Here’s what I want you to do for the next 15 minutes to half an hour, depending on your speed of reading. Read “For Mr. Unemployment, a ‘nice’ epiphany” in this weekend’s Washington Post Magazine. The story comes from T.M. Shine, and how I know of the story is because a hundred people googled his name yesterday and found my old posts about loving his work. These hundred people, it appears, also love his work.
In his new story, he picks up where he left off in a previous Post Magazine cover, the one where he wrote about losing his job. He covers his life since then, his book and his eventual return to employment. None of these stages come across as easy. But even thought the story isn’t an amazing success story, even if he’s writing about his own life and no one else’s, he writes in a way that makes a hundred people wonder who he is.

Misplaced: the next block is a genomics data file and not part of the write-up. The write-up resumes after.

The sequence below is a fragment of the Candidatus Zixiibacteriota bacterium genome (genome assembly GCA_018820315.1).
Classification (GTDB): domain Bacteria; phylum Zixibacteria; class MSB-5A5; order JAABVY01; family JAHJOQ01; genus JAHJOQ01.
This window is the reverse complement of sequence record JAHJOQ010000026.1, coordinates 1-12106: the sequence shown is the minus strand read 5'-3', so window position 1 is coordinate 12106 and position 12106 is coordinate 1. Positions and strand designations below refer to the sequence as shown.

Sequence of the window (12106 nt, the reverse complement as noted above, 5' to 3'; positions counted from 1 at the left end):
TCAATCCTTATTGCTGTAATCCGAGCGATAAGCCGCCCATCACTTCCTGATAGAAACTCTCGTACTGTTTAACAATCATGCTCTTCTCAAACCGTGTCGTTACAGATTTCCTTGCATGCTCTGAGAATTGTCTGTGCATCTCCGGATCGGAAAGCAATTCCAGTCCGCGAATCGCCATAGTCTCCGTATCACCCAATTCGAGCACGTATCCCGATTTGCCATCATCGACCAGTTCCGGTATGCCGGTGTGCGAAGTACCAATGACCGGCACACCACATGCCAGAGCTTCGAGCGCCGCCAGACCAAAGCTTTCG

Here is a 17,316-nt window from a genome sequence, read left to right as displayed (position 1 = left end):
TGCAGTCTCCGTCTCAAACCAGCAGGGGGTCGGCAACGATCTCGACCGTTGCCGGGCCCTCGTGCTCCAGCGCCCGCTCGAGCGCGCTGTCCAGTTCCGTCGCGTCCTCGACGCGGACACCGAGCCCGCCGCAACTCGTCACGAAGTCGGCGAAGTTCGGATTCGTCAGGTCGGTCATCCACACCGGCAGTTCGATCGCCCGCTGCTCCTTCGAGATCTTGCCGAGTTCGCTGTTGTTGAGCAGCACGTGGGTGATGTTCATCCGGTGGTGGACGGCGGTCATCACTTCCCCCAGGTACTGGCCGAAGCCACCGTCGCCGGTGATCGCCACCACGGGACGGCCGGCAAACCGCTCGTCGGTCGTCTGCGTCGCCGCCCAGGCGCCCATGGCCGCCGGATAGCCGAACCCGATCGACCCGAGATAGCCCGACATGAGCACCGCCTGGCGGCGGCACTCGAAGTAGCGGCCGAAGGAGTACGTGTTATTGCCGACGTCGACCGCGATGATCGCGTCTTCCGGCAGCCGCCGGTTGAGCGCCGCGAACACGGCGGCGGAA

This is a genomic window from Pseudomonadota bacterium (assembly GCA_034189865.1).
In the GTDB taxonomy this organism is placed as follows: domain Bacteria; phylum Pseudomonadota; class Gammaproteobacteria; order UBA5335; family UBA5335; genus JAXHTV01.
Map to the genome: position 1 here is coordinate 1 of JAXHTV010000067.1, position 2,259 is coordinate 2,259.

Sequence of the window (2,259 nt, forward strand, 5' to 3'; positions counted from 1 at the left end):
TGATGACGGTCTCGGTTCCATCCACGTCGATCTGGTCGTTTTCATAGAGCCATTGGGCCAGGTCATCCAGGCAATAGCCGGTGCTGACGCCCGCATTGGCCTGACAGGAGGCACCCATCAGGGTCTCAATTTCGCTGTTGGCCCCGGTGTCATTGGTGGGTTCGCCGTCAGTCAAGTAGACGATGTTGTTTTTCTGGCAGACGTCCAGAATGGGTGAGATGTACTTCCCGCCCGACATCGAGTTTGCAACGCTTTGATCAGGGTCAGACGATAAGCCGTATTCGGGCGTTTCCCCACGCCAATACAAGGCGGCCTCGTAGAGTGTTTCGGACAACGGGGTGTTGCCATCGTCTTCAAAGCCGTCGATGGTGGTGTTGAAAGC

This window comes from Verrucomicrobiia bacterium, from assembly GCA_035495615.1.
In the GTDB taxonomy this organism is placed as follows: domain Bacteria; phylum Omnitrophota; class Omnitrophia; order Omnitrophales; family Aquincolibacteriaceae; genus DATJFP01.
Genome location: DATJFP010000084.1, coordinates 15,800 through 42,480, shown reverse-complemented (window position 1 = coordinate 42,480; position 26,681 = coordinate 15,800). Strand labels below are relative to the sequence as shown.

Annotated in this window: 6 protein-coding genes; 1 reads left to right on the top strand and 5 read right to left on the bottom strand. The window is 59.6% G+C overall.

So, go read the story. It applies to you even if it doesn’t, and you can’t understand why until you read the story. Here is one paragraph that, chances are, won’t apply to you. But you are going to like it and you are going to want to read more. If not, go read the story and find another paragraph. One paragraph or another is going to suit you, and you are going to end up googling for more stories from T.M. Shine. I promise.
During this early stage of my unemployment, everybody kept telling me, “You need to find a niche.” I had indeed noticed that the journalists who had mastered one subject — such as the “Medicare reform” reporter with a computer file of 200 government sources — were still holding on to their positions. It made sense. As a journalist, I never stuck to one topic for long; so the most sources I had on any subject were three on Polynesian fire dancers, two on illegal midnight snook fishing and six, no, five, on roller derby girls. My writing life had been full of variety and adventure.